Goodnight, old Fangtooth

This is Vicky. Was Vicky. She died last Tuesday. This cat has caused me more harm than any other animal on the face of this Earth, and that is saying something; I’m something of an expert at getting bitten by wildlife. But she is dead now and I shall miss her; my parents’ house will be empty without her.

When my parents got her from the shelter she was six, undernourished and apparently terrified of anything that moved. At the shelter they told us that she was hardly eating and that she wouldn’t make it much longer in the presence of so many other cats. My mother fell in love with her on the spot – Vicky had the most beautiful eyes and coat.  I was miffed, I had wanted a kitten.

Life with Vicky was easy at first. The cat disappeared under the couch as soon as the pet carrier was opened and only re-emerged briefly for mealtimes. But the idyll was to be shattered soon: Vicky became aggressive. To this day we don’t know what caused it. Maybe the people at her old home, the home before the shelter, hadn’t been as loving and kind as we were led to believe, but Vicky was a menace. She would attack, an all-out claws-and-teeth-and-everything attack, at the slightest provocation. Jeans weren’t thick enough to keep out her claws – hell, a suit of medieval armor wouldn’t have been enough. She attacked when we were asleep, when the phone rang, when someone dropped something… provocations were easy to find. I remember one particular afternoon spent on the balcony, the door pulled shut behind me, with Vicky sitting on the other side hissing and clawing at the glass and blood running down my legs. I had dropped a book.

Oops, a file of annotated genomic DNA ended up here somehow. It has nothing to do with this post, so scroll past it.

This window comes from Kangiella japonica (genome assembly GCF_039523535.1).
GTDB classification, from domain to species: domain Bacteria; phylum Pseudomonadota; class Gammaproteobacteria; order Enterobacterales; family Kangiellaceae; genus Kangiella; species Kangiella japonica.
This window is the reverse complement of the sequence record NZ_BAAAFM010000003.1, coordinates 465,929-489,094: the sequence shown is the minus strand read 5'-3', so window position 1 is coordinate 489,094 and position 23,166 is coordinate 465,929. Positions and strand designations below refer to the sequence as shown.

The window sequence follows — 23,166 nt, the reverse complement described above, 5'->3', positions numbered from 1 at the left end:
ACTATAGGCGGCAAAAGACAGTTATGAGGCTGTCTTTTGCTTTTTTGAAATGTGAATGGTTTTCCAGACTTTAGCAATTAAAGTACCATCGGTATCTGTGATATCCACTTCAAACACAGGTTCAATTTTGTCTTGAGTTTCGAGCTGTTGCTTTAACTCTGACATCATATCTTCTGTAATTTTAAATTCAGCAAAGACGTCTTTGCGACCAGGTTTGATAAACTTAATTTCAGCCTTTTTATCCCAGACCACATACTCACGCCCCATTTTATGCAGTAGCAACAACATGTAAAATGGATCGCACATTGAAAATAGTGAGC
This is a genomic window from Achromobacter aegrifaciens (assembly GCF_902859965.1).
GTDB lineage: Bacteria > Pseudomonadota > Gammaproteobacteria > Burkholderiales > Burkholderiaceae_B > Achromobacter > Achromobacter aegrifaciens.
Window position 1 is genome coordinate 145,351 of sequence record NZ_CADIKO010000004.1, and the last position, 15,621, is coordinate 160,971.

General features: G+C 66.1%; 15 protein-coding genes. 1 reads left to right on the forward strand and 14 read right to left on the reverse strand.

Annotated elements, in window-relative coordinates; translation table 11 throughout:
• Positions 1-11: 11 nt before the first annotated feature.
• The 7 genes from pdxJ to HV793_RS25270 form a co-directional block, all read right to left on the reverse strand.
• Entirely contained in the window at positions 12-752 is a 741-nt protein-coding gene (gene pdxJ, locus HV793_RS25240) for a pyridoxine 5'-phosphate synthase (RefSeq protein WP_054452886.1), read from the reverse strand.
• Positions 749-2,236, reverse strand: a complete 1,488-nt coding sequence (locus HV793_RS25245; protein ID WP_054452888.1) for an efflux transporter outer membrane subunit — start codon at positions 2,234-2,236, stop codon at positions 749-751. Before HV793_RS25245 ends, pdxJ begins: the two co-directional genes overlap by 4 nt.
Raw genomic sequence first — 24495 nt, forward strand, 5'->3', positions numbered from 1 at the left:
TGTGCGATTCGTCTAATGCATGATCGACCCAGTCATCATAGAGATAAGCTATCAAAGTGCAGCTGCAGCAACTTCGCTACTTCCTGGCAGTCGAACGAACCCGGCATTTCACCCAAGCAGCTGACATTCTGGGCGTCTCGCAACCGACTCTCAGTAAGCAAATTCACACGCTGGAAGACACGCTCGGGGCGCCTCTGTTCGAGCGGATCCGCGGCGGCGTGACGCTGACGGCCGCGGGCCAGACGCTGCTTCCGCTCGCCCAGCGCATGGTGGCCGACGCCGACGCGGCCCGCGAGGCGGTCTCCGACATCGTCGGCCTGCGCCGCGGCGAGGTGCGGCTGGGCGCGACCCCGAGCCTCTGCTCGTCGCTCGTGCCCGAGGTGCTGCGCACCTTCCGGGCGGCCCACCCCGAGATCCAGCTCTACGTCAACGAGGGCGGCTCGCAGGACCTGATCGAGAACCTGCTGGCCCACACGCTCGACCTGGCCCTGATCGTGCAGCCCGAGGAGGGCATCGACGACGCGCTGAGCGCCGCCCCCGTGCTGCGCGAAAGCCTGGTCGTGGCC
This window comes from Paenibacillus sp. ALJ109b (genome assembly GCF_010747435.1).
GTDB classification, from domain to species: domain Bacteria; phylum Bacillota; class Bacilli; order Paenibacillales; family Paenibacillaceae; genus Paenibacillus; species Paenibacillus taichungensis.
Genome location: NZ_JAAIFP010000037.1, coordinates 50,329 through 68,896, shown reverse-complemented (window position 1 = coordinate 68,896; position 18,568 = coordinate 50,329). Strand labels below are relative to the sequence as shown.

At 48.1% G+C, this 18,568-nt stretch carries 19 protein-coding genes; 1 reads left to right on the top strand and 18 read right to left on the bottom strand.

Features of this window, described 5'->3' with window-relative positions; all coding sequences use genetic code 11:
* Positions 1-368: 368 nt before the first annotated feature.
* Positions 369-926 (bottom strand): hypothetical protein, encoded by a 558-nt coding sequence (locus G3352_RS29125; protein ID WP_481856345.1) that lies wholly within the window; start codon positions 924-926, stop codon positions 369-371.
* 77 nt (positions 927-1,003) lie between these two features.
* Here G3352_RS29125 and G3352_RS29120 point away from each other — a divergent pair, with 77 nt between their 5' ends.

She once scratched my dad up badly enough that he had to go to the ER… and they said they wanted to keep him there for a few days, just to be safe. He declined.

We endured. Myself a little less willingly than my parents. I begged them a few times to take her back to the animal shelter, but they refused. Bringing her back would have been a death sentence.

Vicky mellowed as the years passed. A home in which she never got beaten or starved or even shouted at in time broke down even her deep-seated mistrust of humans. Of all the family members she loved my dad the most. Because she had drunken his blood the most, we would joke, but personally I think it was because he was the calmest around her. In her old age she would often walk up to him and lie down on his toes, regardless of whether he was currently standing or sitting down, and that alone was a heartbreaking gesture from a cat that used to be such a terror.

Vicky had been poorly for over a year now, so her death hardly comes as a surprise. Her final months were spent on the top floor of my parents’ house, rarely moving, her head tucked under the radiator, and gradually getting thinner. I had never been close friends with her, never would have been. Although she was harmless in her old age (except to the vet, where she had to be held down by groups of people), she had caused too much fear for me to ever be really comfortable around her. But it was hard not to pity this old, old cat, painfully thin and hardly able to keep on her feet, yet always looking for a little bit of affection from my father.

We shall miss her.

Velociraptors, Bunk Beds, Godzilla and Cats

How long could you survive chained to a bunk bed with a velociraptor?

A question worth knowing the answer to, I think. The Oatmeal also has a collection of other delightful quizzes and comics (which I like totally found by accident this very morning when I noticed that the old link to the velociraptor quiz had turned into a retail store for bunk beds overnight… go figure).


And while we’re putting stuff up on the net: